Community services board CEO embraces new laws

Michael Elwell, CEO of the Northwestern Community Services Board, said he supports two bills Gov. Terry McAuliffe signed last week that would affect how the community board would operate.

At the bill signing, McAuliffe approved bills that would require community services boards like the Northwestern Community Services Board to provide additional services.

As a result of the new bills, the board would have to start offering same-day screenings for mental health services, but Elwell said he is embracing this change.

“I think it will significantly change how and how often we treat people,” he said.

Elwell said the board has a high rate of no-shows, noting that one-quarter to half of the people who set up appointments do not show up.

“People just don’t show up, they don’t come,” Elwell said. “People deny things, they go, ‘Oh, it’s really not that bad.'”

By having hours in which patients who need treatment can walk in and get screened in one day, Elwell said the doctors can have more efficient schedules.

“We need to optimize [the doctors’] times,” he said, adding that the changes would be beneficial to mental health patients, who can get help more quickly under the changed law.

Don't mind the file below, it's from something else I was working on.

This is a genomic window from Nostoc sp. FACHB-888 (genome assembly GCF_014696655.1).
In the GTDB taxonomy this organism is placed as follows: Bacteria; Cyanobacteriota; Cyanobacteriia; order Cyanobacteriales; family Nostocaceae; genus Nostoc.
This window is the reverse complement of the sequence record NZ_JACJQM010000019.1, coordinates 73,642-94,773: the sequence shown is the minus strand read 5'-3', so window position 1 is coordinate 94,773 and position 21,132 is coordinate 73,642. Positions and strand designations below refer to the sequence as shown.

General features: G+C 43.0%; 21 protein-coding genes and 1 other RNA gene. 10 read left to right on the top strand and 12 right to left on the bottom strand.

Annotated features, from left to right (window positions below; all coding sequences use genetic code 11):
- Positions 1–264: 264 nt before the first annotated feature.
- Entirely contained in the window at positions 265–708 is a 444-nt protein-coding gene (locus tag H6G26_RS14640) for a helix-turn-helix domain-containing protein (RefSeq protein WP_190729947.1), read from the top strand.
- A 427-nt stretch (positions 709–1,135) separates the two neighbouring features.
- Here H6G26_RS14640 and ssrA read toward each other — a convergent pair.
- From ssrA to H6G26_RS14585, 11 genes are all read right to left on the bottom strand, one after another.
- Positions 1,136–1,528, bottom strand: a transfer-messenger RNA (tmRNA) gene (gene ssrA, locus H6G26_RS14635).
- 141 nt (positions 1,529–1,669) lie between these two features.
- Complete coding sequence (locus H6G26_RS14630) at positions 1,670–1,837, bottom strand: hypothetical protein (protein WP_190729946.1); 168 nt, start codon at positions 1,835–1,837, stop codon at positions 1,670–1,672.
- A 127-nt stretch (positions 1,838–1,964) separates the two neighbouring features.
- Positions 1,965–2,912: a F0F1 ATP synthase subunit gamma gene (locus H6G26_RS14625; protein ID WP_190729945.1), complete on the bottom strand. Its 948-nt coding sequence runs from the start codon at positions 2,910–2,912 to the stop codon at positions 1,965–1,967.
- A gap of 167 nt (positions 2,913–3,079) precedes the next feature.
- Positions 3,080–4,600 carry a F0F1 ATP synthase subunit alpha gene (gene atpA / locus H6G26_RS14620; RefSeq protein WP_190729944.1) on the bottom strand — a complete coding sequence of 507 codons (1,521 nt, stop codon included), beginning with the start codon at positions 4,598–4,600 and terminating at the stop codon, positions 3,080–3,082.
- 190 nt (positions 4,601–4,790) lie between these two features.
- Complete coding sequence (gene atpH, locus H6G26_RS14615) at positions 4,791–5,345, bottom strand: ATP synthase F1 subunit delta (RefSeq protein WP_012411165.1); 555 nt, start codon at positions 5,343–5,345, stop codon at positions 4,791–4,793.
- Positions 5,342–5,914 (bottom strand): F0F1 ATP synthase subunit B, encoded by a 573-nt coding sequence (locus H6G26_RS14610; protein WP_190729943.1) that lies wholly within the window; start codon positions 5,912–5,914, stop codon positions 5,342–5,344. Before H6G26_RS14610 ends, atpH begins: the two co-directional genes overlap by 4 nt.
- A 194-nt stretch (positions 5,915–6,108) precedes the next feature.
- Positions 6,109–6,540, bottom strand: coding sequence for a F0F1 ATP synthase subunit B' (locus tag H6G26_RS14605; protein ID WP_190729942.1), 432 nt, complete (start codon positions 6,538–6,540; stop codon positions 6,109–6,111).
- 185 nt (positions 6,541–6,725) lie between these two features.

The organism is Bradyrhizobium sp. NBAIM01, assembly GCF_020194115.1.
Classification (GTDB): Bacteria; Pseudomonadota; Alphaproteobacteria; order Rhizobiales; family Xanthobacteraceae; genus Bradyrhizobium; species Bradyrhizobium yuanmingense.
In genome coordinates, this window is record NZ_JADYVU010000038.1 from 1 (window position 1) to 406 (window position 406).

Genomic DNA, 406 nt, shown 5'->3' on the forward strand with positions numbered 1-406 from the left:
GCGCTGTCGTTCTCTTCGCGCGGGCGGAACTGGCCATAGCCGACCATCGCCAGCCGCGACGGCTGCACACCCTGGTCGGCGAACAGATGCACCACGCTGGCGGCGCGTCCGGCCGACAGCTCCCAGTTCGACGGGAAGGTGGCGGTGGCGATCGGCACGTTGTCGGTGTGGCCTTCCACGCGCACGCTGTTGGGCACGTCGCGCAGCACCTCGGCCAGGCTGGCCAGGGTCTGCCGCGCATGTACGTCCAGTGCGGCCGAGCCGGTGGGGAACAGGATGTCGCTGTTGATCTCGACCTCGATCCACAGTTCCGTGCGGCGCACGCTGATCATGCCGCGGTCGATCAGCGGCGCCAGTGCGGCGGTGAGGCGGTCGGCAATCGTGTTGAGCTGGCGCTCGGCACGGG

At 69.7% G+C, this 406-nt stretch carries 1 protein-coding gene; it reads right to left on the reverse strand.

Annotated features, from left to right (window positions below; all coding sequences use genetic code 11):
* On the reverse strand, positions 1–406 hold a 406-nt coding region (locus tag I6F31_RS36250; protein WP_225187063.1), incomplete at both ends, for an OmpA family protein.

Under the new laws, community services boards have until July 1, 2019, to comply with a number of new requirements. In addition to requiring same-day mental health screening, the bill requires that the boards offer emergency services and screening for physical health issues.

The requirement that people who come in with mental health issues receive a physical health screening is important, Elwell said, because mental health problems often come with physical health impacts.

People with mental health issues “don’t take real good care of themselves, in terms of their health,” he said.

The new laws also add requirements that community services boards have to reach by 2021. By that date, the boards must offer crisis services for people with mental health or substance abuse issues as well as mental health services to veterans who live more than 40 miles away from a Veterans Health Administration facility.

Elwell said that the only big change the new laws would have on Northwestern Community Services is the one requiring same-day screening for mental health issues. He added that the board will also implement same-day screening for people who come in with substance abuse problems – something he cites as a necessity for complying with the new laws.

Without knowing a patient, Elwell said, it can be hard to tell if that person has mental health problems, substance abuse problems or both.

Elwell said the cost of the new requirements would not be prohibitive. In fact, by reducing the rate of no-shows, the new requirements might financially benefit the board.

Instead, he said, the biggest adjustment is going to be cultural.

“Some of the [doctors] that have been entrenched in the system have said that they don’t want to do that,” Elwell said.

The Northwestern Community Services Board has clinics at 494 North Main St. in Woodstock, 209 West Criser Road in Front Royal and 158 Front Royal Pike, Suite 200 in Winchester. The clinics screen and treat people with mental illnesses, people who struggle with substance abuse and people with intellectual disabilities.

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